In the push to improve student performance, two universities institute comprehensive, data-driven systems to assess their departments.
Managing myriad institutional goals and objectives is complicated. Dashboard software can provide top-level metrics at a glance, with easy access to more detailed data below the surface.
While it would be naïve to think that every CIO can achieve such a rapport with his CFO, understanding the importance of a solid relationship with the head of finance is critical to success, both for the IT department and the institution as a whole. Never has this been truer than in today's bleak economy, as CFOs become increasingly cautious about initiatives that involve significant expense, yet information technology can help achieve efficiencies that will improve the bottom line.
The University of South Carolina has embarked on an ambitious ERP project that will bring the institution's IT infrastructure out of the dark ages.
Blackboard has expanded its forays outside of its traditional academic realm by entering into the territory of administrative operations with the announcement of a new set of data analytics applications. The news comes just weeks after Blackboard quietly acquired iStrategy, a private company focused on data warehousing and business intelligence for higher education.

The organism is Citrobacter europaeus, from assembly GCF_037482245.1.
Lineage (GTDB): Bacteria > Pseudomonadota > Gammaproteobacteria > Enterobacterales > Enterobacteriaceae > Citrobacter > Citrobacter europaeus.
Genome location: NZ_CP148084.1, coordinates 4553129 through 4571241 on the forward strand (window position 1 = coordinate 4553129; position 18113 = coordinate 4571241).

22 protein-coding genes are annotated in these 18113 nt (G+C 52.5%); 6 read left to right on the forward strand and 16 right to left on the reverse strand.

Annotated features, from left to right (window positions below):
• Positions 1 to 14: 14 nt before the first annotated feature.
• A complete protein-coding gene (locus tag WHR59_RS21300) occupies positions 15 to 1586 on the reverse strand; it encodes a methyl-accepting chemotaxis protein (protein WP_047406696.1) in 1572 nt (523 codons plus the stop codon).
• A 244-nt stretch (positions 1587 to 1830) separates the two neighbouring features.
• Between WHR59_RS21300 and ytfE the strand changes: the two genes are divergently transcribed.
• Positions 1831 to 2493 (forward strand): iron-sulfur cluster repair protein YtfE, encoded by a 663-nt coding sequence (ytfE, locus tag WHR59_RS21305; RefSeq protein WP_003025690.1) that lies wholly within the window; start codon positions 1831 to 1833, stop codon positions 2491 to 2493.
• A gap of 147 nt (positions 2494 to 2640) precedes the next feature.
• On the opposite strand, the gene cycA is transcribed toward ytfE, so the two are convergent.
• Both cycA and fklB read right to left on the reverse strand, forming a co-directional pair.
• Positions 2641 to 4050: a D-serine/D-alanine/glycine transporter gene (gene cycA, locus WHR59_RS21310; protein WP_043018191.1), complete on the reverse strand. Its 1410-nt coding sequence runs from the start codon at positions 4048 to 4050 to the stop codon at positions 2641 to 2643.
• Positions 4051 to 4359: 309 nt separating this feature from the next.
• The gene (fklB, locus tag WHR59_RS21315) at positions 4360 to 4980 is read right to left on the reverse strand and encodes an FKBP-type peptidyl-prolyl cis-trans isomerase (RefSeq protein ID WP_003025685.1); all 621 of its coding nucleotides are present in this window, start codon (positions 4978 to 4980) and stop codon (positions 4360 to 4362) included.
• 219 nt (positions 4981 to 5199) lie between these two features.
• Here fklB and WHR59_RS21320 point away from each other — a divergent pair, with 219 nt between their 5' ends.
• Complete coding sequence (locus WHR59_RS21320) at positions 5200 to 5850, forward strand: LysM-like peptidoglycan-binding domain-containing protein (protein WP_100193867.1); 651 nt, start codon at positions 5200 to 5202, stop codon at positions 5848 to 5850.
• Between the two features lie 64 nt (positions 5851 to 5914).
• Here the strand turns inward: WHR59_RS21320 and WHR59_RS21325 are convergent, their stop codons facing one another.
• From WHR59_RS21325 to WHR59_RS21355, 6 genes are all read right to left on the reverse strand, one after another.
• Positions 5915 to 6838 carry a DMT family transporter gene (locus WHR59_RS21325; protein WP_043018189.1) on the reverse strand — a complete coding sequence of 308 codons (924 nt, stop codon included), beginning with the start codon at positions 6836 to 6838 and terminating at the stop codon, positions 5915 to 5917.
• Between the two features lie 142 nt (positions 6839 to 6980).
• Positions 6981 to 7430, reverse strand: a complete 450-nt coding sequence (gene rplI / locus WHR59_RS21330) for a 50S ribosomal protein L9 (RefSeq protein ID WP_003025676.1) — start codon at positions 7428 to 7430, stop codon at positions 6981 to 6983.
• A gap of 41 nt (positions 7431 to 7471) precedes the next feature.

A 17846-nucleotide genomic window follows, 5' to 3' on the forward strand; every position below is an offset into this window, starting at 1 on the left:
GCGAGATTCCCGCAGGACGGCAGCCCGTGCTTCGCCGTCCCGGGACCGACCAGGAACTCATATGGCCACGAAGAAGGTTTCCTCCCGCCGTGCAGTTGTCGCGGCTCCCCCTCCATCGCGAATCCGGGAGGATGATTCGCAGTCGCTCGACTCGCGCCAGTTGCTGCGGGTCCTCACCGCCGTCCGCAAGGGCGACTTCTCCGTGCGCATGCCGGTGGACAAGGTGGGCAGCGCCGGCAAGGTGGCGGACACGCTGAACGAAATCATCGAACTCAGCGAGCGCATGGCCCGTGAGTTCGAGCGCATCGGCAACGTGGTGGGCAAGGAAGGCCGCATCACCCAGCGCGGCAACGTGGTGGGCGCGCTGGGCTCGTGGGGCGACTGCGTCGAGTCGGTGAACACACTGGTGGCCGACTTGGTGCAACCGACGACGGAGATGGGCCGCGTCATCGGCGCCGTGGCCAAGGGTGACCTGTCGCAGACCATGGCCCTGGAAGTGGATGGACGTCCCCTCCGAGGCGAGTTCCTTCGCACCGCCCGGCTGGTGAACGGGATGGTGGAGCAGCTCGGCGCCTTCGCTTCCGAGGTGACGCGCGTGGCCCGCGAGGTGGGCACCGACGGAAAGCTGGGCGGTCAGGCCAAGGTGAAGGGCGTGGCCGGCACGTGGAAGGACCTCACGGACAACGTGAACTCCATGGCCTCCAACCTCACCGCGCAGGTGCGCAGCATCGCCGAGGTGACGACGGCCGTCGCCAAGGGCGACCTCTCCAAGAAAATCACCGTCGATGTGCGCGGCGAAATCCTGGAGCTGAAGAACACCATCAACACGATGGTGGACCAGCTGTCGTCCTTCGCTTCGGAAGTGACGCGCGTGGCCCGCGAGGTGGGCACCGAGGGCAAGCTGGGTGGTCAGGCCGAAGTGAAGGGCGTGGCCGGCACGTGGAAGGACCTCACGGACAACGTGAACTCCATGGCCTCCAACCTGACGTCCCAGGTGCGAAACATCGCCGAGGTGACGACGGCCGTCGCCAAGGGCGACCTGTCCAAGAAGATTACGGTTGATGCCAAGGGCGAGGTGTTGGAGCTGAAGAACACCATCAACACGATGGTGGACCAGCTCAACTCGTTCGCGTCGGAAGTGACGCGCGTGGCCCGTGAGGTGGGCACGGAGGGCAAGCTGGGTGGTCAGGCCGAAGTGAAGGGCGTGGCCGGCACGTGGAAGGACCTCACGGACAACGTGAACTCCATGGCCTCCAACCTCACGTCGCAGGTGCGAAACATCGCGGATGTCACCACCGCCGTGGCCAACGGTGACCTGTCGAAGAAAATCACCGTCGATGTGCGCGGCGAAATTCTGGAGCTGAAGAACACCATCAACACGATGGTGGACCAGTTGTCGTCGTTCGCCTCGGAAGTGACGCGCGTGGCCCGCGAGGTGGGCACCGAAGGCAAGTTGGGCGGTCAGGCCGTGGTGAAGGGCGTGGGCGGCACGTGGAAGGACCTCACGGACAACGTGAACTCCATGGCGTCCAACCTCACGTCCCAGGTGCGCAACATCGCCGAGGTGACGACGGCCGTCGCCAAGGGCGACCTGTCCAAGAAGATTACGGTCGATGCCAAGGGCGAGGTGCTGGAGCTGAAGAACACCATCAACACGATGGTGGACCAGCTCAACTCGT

The University of Central Florida has is wrapping up a multi-year implementation of new enterprise applications that includes a combination of Oracle software and Sun hardware to streamline its administrative processes and help manage student growth.
Hobsons, which sells ApplyYourself, will be offering its higher education customers Turnitin for Admissions, plagiarism detection software from iParadigms, as part of its admissions and enrollment management package.
eProcurement systems are designed to streamline purchasing processes, eliminate paperwork, and make it easy for end users to get the best values through spending on-contract. Yet the relative success of eProcurement at any institution often depends on how the procurement department works not only with the technology, but also with the end users in academic departments, in research programs, or elsewhere in the university or system.
One year after announcing a $250 million, three-year pact to deliver next-generation data center technology, Hewlett-Packard Co. and Microsoft this week unveiled five appliances that offer Exchange and SQL Server in turnkey configurations.
Boston University is employing a Web-based application from Blackbaud to support a major fundraising effort.